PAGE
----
Citation(s) from the GunPolicy.org literature library

Rokaw, William M., James A. Mercy and Jack C. Smith. 1990 ‘Comparing Death Certificate Data with FBI Crime Reporting Statistics on US Homicides.’ Public Health Reports; Vol. 105, No. 5 (Sept/Oct), pp. 447-55. Atlanta, GA: Centers for Disease Control and Prevention (CDC). 1 September

Relevant contents

Background and Definitions

Mortality system:…

NCHS [National Center for Health Statistics of the Public Health Service] receives death certificate data for national compilation directly from the States…

The death certificate does not include any information on the suspected perpetrator of a homicide, the relationship of a victim and a perpetrator, or the circumstances of the event leading to death…

FBI [Federal Bureau of Investigation] uniform crime reporting system:…

Homicide is one of the seven major categories of crimes reported through this system

Each SHR form contains information on a particular homicide event, some of which may include more than one death. Information is included on the demographic characteristics of the person(s) suspected of committing the homicide as well as of the victims, the relationship of victim and perpetrator, and the circumstances of the event…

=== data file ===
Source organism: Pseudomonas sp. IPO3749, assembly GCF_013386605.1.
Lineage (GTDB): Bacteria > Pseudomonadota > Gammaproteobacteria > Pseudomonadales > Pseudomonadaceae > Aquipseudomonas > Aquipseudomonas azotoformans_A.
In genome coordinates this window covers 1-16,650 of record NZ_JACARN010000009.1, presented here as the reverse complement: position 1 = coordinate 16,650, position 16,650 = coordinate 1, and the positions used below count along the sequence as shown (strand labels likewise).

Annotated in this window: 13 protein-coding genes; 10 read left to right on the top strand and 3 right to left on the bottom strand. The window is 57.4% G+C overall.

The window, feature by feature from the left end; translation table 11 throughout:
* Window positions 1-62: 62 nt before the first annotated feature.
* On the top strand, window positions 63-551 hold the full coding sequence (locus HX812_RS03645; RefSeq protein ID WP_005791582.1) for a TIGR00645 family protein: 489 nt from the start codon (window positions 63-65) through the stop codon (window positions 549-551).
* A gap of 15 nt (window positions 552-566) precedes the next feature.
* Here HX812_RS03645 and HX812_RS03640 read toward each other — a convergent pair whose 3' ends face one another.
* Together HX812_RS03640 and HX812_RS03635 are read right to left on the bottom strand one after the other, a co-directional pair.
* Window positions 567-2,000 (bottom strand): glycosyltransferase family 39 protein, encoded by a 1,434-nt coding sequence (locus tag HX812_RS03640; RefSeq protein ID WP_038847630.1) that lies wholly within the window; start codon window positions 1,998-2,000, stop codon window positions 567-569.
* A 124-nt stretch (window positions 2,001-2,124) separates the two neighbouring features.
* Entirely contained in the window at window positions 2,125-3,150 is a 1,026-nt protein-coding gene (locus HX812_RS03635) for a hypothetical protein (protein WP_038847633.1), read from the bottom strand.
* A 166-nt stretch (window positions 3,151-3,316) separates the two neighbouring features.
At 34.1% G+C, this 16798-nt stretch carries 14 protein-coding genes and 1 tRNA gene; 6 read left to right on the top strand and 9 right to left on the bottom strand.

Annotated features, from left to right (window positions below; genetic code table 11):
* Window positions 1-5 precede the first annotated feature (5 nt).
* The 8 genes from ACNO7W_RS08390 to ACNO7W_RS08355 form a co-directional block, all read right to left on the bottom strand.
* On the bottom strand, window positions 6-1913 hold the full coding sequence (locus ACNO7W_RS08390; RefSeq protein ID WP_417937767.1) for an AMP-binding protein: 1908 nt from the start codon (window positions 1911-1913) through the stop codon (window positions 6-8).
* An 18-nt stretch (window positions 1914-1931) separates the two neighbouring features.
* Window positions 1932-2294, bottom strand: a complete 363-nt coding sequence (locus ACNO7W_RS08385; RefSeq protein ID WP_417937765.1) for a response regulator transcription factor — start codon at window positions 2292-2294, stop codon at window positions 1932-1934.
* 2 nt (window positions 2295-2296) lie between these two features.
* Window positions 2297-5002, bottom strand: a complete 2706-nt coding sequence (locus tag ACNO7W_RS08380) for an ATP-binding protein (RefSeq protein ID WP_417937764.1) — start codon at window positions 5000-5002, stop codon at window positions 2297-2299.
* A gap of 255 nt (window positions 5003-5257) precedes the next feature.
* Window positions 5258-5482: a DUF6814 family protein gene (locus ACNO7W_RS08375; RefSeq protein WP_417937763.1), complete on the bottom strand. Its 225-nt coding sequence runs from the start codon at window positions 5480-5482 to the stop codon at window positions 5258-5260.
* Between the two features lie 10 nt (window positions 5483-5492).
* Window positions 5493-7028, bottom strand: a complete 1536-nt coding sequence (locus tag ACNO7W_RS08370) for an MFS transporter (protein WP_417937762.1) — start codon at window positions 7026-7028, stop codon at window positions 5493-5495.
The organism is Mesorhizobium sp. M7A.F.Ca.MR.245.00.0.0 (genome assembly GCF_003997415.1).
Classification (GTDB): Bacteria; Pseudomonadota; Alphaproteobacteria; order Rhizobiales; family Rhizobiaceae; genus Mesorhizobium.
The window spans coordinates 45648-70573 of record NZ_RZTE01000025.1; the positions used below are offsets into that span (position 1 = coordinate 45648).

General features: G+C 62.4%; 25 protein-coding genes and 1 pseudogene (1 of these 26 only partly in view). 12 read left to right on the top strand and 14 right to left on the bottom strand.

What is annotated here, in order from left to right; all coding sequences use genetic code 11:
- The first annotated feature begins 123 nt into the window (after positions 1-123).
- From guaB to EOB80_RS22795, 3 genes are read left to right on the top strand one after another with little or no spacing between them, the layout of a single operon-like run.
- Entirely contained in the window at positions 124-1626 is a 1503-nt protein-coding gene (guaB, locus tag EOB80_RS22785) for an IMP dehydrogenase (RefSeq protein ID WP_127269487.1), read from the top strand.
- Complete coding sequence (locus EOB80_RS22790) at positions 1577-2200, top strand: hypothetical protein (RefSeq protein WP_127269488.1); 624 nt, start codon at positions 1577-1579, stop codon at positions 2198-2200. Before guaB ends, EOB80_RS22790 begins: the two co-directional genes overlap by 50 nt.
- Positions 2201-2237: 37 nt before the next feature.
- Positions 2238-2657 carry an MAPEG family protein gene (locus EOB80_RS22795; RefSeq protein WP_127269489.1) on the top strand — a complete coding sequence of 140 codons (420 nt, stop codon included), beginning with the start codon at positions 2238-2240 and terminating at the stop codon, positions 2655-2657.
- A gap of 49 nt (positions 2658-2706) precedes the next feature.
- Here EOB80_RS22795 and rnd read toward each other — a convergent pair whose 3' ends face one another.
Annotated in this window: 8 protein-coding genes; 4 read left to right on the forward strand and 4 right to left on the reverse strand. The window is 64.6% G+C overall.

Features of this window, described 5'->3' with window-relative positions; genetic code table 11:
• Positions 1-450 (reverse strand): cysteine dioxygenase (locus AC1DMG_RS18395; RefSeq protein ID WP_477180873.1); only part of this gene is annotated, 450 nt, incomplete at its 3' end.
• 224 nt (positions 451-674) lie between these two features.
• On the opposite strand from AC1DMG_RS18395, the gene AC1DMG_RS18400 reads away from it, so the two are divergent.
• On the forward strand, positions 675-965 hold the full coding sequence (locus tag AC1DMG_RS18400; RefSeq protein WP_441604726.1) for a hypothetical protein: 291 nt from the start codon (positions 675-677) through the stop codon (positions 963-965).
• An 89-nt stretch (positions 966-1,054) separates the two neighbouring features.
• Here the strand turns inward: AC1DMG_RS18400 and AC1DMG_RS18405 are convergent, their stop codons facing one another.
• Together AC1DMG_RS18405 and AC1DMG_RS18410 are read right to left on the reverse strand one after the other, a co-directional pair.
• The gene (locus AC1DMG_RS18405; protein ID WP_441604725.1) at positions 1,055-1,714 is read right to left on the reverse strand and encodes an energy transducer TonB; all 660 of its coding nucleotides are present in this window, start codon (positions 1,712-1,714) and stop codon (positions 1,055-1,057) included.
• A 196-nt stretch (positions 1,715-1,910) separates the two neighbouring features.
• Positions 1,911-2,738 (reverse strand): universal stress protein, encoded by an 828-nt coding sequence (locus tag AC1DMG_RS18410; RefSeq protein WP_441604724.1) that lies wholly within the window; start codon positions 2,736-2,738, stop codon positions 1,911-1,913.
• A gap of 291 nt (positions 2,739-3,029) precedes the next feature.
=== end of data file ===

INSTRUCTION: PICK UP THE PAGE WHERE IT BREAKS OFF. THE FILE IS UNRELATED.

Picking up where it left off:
Mortality system homicide definition:

Homicides reported through the vital statistics system are classified according to the International Classification of Diseases (ICD) into two general categories, homicide and legal intervention [4]…

Crime reporting system homicide definition:

The FBI definition classifies deaths due to human action into three categories based on legal criteria. The first category, called homicide and nonnegligent manslaughter, is defined as "the willful (nonnegligent) killing of one human being by another" [3a]. The second category, called justifiable homicide, is defined as "the killing of a felon by a police officer in the line of duty, or the killing (during the commission of a felony) of a felon by a private person" [3a]. The third category, called negligent manslaughter, is defined as "the killing of another person by gross negligence" [3b]…

Sources cited:
3) Uniform crime reporting handbook. Federal Bureau of Investigation, U.S. Department of Justice, Washington, DC, 1984, (a) p. 6; (b) p. 9.
4) International classification of diseases, ninth revision, clinical modification. DHHS Publication No. (PHS) 8(}-.1260, U.S. Government Printing Office, Washington, DC, 1980, (a) p. 1042; (b) p. 1045.

ID: Q6537

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